Why Is Everyone Obsessed With Mid-Century Modern Design?

Oct 29, 2019

Iconic images of Mid-Century modern you may recognise from Mad Men or old magazines: leather cushions snug in a wooden frame, rattan bedheads, drink cabinets hidden in a teak bookcase, all against big windows and timber details. Or Featherston chairs, like the ones picked up by Head of Interior Decoration Jenni Woods’ student 10 years ago.

“I remember in the early days when I was teaching, I had this student who said, ‘Oh, I just picked up some Featherston chairs off the side of the road.’ She had got herself an amazing bargain.”

Now, these images are everywhere— Pinterest, Instagram, and filling up the front page of online marketplaces. Mid-Century modern (MCM) has been building momentum alongside minimalism since the dawn of the 2000s, but its presence is undeniably loud right now. Why?


Alistair McLean from Secret Design Studio, a Mid-Century focused building and interior design consultancy, says when MCM arose, it was a very democratic time period.

“During the war, a lot of builders were fighting as soldiers overseas, and it was a matter of survival rather than planning for the future. Coming out of the war, there was a shortage of building materials, but we had a lot of labour and a lot of people that needed new houses.”

Companies like AV Jennings built thousands of brick post-war homes across Victoria with generally no architect involvement. The result was a conservative and one-size-fits-all vision of family living — until Mid-Century modern entered the picture.“It was a way to give the population small homes that were elegant, well-designed, compact, and cost-effective, which is something that we don’t have today,” Alistair says.One champion of this design democracy was Australian architect Robin Boyd, who started the Small Homes Service in 1947, selling hand-drawn floor plans of modern homes to the public. Each would cost only four dollars in today’s money.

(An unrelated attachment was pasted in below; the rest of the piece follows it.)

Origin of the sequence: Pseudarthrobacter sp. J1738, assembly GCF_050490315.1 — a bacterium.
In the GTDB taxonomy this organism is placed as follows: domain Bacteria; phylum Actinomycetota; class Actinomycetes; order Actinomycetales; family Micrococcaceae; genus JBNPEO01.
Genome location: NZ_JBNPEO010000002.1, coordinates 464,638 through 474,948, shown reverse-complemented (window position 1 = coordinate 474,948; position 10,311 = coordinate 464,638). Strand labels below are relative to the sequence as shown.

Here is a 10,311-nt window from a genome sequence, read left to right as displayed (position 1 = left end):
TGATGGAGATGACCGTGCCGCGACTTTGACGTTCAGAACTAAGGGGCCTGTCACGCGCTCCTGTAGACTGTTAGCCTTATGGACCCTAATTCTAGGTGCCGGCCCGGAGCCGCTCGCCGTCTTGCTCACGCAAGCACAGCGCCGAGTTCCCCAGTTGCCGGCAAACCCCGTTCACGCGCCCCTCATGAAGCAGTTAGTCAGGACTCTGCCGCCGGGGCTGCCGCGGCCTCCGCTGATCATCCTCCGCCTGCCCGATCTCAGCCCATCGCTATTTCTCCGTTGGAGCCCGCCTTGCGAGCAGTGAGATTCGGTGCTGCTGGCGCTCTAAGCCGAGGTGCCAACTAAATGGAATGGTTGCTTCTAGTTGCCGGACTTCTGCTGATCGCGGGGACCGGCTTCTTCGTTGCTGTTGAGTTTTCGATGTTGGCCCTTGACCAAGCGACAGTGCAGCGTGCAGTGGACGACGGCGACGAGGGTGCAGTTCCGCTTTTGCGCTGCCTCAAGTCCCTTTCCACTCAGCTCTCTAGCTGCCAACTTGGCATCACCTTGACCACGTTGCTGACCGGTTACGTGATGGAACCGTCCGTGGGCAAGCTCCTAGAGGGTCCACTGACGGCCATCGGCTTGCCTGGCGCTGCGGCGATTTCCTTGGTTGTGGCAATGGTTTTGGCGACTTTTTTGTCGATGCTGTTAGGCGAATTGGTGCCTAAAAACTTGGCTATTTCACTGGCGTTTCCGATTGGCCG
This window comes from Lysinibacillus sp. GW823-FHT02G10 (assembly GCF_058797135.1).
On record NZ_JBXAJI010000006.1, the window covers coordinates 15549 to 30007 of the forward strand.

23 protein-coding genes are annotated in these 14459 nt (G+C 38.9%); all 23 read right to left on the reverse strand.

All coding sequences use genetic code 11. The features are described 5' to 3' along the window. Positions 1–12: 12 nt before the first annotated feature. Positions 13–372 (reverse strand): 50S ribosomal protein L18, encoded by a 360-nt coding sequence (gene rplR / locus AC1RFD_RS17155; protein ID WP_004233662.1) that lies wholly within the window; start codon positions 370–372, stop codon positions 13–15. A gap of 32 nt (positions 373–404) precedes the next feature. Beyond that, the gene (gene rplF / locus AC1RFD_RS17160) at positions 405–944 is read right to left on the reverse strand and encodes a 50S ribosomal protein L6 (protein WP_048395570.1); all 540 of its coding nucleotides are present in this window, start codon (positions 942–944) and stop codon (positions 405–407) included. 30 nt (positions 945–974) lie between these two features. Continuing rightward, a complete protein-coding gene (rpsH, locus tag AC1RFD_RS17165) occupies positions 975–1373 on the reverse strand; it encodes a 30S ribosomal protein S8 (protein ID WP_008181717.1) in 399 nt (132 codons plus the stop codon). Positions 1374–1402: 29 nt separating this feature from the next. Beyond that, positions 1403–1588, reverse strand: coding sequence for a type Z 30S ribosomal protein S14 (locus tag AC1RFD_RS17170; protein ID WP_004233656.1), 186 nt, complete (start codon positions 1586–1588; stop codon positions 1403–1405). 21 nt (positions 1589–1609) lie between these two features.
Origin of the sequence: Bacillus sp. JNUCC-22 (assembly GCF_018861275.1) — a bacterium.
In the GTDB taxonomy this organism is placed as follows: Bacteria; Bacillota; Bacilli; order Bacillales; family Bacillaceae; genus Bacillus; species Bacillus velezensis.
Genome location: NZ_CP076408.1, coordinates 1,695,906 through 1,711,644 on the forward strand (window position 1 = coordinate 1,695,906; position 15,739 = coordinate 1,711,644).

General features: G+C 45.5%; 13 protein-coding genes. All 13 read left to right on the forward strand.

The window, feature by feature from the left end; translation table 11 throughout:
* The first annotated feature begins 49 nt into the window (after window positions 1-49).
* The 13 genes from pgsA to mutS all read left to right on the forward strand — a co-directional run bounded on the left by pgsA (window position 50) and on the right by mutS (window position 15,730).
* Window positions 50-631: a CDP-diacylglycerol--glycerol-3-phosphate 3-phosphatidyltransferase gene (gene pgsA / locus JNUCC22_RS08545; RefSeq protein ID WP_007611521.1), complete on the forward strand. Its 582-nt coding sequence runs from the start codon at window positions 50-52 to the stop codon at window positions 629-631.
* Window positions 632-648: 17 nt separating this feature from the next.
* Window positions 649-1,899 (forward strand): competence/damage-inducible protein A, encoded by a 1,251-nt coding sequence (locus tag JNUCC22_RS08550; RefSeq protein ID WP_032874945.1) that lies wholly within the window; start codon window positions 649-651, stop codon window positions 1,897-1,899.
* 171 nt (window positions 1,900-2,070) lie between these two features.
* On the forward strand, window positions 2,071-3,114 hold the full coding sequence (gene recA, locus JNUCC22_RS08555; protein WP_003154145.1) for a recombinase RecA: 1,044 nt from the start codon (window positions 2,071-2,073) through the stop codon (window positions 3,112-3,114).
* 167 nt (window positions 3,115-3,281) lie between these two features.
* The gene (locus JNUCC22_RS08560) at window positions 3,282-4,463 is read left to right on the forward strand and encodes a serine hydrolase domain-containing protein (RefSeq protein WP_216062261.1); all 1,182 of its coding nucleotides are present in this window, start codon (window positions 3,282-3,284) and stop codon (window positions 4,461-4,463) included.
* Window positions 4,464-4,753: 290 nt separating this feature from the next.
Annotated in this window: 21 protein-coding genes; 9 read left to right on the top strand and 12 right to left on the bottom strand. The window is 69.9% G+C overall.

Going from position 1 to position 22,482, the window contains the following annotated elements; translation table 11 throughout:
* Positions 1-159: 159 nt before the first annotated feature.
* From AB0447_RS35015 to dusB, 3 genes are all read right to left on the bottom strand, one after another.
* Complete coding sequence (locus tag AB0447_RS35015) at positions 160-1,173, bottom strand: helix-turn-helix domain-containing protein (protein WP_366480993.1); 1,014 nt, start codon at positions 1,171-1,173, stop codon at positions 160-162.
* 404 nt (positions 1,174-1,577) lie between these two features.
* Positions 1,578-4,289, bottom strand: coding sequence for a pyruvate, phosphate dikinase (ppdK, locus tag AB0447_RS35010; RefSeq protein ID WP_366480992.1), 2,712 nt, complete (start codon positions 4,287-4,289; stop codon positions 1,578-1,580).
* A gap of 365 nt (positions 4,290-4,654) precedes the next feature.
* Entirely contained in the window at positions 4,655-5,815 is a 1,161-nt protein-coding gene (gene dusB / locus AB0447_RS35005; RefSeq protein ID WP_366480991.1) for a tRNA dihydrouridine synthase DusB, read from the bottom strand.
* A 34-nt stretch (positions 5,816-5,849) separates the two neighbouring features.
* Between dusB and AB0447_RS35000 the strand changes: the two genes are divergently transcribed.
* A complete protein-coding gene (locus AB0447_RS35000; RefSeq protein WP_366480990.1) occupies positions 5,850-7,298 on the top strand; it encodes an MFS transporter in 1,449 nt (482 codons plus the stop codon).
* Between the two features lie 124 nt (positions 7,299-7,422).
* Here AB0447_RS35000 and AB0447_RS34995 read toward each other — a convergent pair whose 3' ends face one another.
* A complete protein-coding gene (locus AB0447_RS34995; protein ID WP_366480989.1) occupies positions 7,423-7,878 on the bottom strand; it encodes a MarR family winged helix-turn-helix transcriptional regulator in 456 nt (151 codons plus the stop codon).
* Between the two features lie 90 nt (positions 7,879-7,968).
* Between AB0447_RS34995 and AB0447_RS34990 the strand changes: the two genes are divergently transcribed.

Alistair X Boyd-1LEFT TO RIGHT: Robin Boyd's House of Tomorrow (Source: National Library of Australia), Alistair McLean (Source: Secret Design Studio)

Inside, MCM homes were “pared back and understated”, avoiding clutter and embracing clean, light environments. Following Modernist principles, Alistair says there was never any applied decoration that wasn’t necessary to the home’s form and function.

“They tend to be fairly simple and honest spaces, expressing honesty in materials and lighting.”


Jenni and Alistair both claim it’s this simplicity and minimalism driving most of MCM’s popularity, elevating it to become the new classic. While traditional Modernism verged on clinical, MCM furniture tends to have a comforting and timeless warmth.

“You don’t need to be highly educated to understand the beautiful lines of Mid-Century furniture,” Alistair points out.

Take Eero Saarinen’s womb chair, Jenni mentions, one of the most recognisable pieces of the Mid-Century era. It’s the type of chair, lined with soft cushion, you can imagine reading a book in. Funnily enough, it was Florence Knoll, another Mid-Century design pioneer, who asked Saarinen for exactly that; a chair that was like “a basket full of pillows” and something she “could curl up in”.

“It’s the actual elegance of the forms and that ergonomic appeal of the furniture itself. It's so liveable: you can basically put it into any space and it will work,” Jenni says.

Jenni x womb chair
LEFT TO RIGHT: Head of Interior Decoration Jenni Woods, Eero Saarinen's Womb Chair (Source: Bukowskis).